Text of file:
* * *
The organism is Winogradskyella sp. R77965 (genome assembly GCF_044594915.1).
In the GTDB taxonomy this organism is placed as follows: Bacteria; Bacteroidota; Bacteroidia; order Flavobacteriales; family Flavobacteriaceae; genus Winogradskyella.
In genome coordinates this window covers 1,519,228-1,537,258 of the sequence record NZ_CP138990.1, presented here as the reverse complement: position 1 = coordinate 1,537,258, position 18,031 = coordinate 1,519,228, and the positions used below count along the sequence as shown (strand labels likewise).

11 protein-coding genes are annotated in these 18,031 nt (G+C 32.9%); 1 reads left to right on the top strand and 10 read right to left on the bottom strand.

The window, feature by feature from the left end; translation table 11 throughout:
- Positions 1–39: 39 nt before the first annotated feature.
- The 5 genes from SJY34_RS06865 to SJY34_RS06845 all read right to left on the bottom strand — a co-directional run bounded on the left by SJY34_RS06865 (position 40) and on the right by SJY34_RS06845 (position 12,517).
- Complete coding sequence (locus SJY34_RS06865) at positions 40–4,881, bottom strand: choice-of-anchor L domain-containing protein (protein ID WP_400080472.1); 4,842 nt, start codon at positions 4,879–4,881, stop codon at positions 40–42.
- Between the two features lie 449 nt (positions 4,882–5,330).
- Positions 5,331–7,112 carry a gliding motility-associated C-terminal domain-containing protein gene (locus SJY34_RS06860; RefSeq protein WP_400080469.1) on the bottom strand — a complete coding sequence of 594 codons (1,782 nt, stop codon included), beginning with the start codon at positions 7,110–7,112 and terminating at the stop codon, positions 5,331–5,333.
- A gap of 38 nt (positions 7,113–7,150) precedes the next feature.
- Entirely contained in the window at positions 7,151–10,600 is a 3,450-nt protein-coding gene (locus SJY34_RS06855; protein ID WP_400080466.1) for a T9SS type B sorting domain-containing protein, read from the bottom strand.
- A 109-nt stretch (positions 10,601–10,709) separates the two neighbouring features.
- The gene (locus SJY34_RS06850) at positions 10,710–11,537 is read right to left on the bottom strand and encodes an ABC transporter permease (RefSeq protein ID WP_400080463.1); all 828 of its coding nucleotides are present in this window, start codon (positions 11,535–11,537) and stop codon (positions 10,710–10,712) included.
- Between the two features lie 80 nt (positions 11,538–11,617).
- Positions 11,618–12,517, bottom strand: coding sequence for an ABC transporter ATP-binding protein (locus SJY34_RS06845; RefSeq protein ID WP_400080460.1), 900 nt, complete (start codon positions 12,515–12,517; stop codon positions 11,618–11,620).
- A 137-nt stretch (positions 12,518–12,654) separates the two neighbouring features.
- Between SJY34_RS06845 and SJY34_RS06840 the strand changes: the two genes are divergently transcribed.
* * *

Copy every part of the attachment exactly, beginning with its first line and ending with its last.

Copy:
The organism is Winogradskyella sp. R77965 (genome assembly GCF_044594915.1).
In the GTDB taxonomy this organism is placed as follows: Bacteria; Bacteroidota; Bacteroidia; order Flavobacteriales; family Flavobacteriaceae; genus Winogradskyella.
In genome coordinates this window covers 1,519,228-1,537,258 of the sequence record NZ_CP138990.1, presented here as the reverse complement: position 1 = coordinate 1,537,258, position 18,031 = coordinate 1,519,228, and the positions used below count along the sequence as shown (strand labels likewise).

11 protein-coding genes are annotated in these 18,031 nt (G+C 32.9%); 1 reads left to right on the top strand and 10 read right to left on the bottom strand.

The window, feature by feature from the left end; translation table 11 throughout:
- Positions 1–39: 39 nt before the first annotated feature.
- The 5 genes from SJY34_RS06865 to SJY34_RS06845 all read right to left on the bottom strand — a co-directional run bounded on the left by SJY34_RS06865 (position 40) and on the right by SJY34_RS06845 (position 12,517).
- Complete coding sequence (locus SJY34_RS06865) at positions 40–4,881, bottom strand: choice-of-anchor L domain-containing protein (protein ID WP_400080472.1); 4,842 nt, start codon at positions 4,879–4,881, stop codon at positions 40–42.
- Between the two features lie 449 nt (positions 4,882–5,330).
- Positions 5,331–7,112 carry a gliding motility-associated C-terminal domain-containing protein gene (locus SJY34_RS06860; RefSeq protein WP_400080469.1) on the bottom strand — a complete coding sequence of 594 codons (1,782 nt, stop codon included), beginning with the start codon at positions 7,110–7,112 and terminating at the stop codon, positions 5,331–5,333.
- A gap of 38 nt (positions 7,113–7,150) precedes the next feature.
- Entirely contained in the window at positions 7,151–10,600 is a 3,450-nt protein-coding gene (locus SJY34_RS06855; protein ID WP_400080466.1) for a T9SS type B sorting domain-containing protein, read from the bottom strand.
- A 109-nt stretch (positions 10,601–10,709) separates the two neighbouring features.
- The gene (locus SJY34_RS06850) at positions 10,710–11,537 is read right to left on the bottom strand and encodes an ABC transporter permease (RefSeq protein ID WP_400080463.1); all 828 of its coding nucleotides are present in this window, start codon (positions 11,535–11,537) and stop codon (positions 10,710–10,712) included.
- Between the two features lie 80 nt (positions 11,538–11,617).
- Positions 11,618–12,517, bottom strand: coding sequence for an ABC transporter ATP-binding protein (locus SJY34_RS06845; RefSeq protein ID WP_400080460.1), 900 nt, complete (start codon positions 12,515–12,517; stop codon positions 11,618–11,620).
- A 137-nt stretch (positions 12,518–12,654) separates the two neighbouring features.
- Between SJY34_RS06845 and SJY34_RS06840 the strand changes: the two genes are divergently transcribed.